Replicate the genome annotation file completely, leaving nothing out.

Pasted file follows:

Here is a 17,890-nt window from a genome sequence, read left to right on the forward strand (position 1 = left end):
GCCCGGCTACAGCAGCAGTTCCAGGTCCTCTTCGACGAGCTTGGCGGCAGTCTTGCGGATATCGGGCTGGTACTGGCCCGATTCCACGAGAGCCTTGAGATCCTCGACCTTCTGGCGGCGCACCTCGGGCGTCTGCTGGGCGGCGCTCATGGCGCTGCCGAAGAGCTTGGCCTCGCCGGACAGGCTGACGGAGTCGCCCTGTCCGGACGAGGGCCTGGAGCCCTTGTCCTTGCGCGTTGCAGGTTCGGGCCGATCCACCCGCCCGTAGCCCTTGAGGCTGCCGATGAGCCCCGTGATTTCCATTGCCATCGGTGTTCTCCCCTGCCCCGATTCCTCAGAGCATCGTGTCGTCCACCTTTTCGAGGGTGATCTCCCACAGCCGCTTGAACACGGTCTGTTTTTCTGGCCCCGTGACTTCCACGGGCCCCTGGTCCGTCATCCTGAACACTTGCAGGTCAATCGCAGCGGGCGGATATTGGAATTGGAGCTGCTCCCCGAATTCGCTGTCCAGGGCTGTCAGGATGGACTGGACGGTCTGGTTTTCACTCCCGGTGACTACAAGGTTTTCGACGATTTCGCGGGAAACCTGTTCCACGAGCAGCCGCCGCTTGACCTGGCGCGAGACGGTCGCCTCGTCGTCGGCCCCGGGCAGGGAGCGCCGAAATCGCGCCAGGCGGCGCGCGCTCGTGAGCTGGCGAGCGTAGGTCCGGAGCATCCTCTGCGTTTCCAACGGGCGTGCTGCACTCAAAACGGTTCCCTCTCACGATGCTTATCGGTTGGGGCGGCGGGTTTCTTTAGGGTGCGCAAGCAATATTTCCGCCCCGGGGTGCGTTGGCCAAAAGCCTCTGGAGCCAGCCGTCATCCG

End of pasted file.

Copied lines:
Here is a 17,890-nt window from a genome sequence, read left to right on the forward strand (position 1 = left end):
GCCCGGCTACAGCAGCAGTTCCAGGTCCTCTTCGACGAGCTTGGCGGCAGTCTTGCGGATATCGGGCTGGTACTGGCCCGATTCCACGAGAGCCTTGAGATCCTCGACCTTCTGGCGGCGCACCTCGGGCGTCTGCTGGGCGGCGCTCATGGCGCTGCCGAAGAGCTTGGCCTCGCCGGACAGGCTGACGGAGTCGCCCTGTCCGGACGAGGGCCTGGAGCCCTTGTCCTTGCGCGTTGCAGGTTCGGGCCGATCCACCCGCCCGTAGCCCTTGAGGCTGCCGATGAGCCCCGTGATTTCCATTGCCATCGGTGTTCTCCCCTGCCCCGATTCCTCAGAGCATCGTGTCGTCCACCTTTTCGAGGGTGATCTCCCACAGCCGCTTGAACACGGTCTGTTTTTCTGGCCCCGTGACTTCCACGGGCCCCTGGTCCGTCATCCTGAACACTTGCAGGTCAATCGCAGCGGGCGGATATTGGAATTGGAGCTGCTCCCCGAATTCGCTGTCCAGGGCTGTCAGGATGGACTGGACGGTCTGGTTTTCACTCCCGGTGACTACAAGGTTTTCGACGATTTCGCGGGAAACCTGTTCCACGAGCAGCCGCCGCTTGACCTGGCGCGAGACGGTCGCCTCGTCGTCGGCCCCGGGCAGGGAGCGCCGAAATCGCGCCAGGCGGCGCGCGCTCGTGAGCTGGCGAGCGTAGGTCCGGAGCATCCTCTGCGTTTCCAACGGGCGTGCTGCACTCAAAACGGTTCCCTCTCACGATGCTTATCGGTTGGGGCGGCGGGTTTCTTTAGGGTGCGCAAGCAATATTTCCGCCCCGGGGTGCGTTGGCCAAAAGCCTCTGGAGCCAGCCGTCATCCG